Mark, what about the London European slate of candidates. Not a black face among them. Doesnt that undermine your argument about PR?

Mark Thompson said...

"Mark, what about the London European slate of candidates. Not a black face among them. Doesnt that undermine your argument about PR?"

Not really. The Euro elections use the D'Hondt system of list PR (which most electoral reformers including myself do not like). That's a totally different system from STV in multi-member seats and it does not have the same in built benefits as mentioned above.

Sunder Katwala said...


I think the LibDems do need a different approach here. Its a constructive challenge to say that your strategy to diversify the Parliamentary group in 2010 really should go beyond try to (ocassionally) win high minority ethnic population seats like Leicester.

Your comparison of the Tories and LibDems misses how the LibDems have got stuck in a systemic and predictable way since 1992. You often select most BME candidates of the 3 main parties, but are not likely to turn that into seats in any sustainable way while this largely seems to reflect a particular approach to ethnic diversity as 'community representation' which I would challenge as rather outdated and regressive certainly if taken too far.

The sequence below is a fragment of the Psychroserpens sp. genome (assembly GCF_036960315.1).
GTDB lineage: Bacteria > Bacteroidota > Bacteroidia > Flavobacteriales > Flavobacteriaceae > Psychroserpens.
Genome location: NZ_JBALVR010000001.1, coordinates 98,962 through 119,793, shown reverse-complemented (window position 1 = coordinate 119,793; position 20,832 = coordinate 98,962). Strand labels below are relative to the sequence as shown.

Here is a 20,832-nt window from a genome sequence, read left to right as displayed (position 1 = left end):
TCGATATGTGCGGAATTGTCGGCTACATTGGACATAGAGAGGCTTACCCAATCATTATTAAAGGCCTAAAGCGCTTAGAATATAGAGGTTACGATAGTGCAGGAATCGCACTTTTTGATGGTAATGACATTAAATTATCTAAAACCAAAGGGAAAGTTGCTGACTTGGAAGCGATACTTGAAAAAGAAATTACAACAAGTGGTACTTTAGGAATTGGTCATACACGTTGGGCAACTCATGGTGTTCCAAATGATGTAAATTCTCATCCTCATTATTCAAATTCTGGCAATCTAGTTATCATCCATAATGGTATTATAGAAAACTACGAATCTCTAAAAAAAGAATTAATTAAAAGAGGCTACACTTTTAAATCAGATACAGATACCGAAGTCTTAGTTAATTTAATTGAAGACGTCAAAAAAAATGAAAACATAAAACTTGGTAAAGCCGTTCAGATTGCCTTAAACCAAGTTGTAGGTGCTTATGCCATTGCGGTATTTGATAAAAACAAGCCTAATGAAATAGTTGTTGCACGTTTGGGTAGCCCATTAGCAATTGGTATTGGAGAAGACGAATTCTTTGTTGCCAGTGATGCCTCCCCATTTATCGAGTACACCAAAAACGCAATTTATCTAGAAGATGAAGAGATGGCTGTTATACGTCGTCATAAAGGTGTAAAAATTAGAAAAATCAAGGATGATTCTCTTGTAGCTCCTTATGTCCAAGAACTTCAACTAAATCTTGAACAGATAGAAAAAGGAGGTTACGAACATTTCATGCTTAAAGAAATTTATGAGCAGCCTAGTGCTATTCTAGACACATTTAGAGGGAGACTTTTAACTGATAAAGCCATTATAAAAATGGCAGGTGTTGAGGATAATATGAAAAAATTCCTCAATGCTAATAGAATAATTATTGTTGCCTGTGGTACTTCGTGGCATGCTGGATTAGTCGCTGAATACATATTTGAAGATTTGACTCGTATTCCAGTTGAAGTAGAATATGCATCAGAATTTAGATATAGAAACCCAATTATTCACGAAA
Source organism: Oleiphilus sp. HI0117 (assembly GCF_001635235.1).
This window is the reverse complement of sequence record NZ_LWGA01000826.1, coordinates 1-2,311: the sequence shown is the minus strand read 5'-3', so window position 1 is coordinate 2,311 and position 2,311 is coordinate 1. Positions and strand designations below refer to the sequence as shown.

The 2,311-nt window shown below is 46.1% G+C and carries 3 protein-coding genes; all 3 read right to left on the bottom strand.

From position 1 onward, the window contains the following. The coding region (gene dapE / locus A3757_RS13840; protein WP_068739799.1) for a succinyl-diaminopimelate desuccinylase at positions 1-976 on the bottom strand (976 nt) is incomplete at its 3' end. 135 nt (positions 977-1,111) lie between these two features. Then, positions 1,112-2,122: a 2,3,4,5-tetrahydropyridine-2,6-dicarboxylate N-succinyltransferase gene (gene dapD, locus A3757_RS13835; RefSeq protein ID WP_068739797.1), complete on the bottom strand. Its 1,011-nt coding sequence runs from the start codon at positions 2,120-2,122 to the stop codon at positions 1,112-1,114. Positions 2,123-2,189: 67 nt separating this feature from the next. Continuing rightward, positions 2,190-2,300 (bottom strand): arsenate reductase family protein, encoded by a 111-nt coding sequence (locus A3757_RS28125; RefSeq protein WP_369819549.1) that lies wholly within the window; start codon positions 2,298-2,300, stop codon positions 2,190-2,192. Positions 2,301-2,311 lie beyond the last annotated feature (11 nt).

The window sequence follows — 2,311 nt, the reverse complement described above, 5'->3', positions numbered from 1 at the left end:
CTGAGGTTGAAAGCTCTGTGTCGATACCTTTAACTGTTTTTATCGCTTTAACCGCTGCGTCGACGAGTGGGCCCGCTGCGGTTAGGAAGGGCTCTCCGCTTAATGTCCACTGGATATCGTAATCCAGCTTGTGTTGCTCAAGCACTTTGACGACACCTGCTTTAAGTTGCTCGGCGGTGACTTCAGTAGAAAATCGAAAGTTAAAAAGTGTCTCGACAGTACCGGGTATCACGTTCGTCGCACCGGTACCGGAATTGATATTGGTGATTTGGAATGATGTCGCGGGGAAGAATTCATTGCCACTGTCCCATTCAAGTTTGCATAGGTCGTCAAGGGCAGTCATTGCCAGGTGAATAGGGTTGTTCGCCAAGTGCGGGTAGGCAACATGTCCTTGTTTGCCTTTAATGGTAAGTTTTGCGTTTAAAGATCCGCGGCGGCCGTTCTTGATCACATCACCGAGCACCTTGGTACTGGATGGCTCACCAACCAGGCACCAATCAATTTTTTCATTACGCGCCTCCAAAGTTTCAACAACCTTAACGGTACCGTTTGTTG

That approach can't in any event do much for the LibDems or Tories in seeking to challenge the traditional de facto Labour monopoly on BME representation. The political pressure symbolised by the A list did work in unstalling the Tories; you need to find an analogous approach which fits with the LibDem culture. I made one such LibDem specific suggestion in my Speakers Conference submission.

* I am pro-electoral reform, but perhaps STV isn't always the answer to everything. The David Butler coordinated academic technical group (link in this list) reporting to the Jenkins Commission was sceptical about what could be claimed here, and it reported an STV simulation finding minority candidates doing worse.

"Dunleavy et al (1997) found in a simulation that candidates with Asian or other ethnic names seemed to under-perform given their position in a party's slate. For example, when listed as the first name on Labour's slate for the North region, Ashok Kumar received only a third of first preferences for Labour, whereas normally the first candidate on a slate received around three-quarters of first preferences"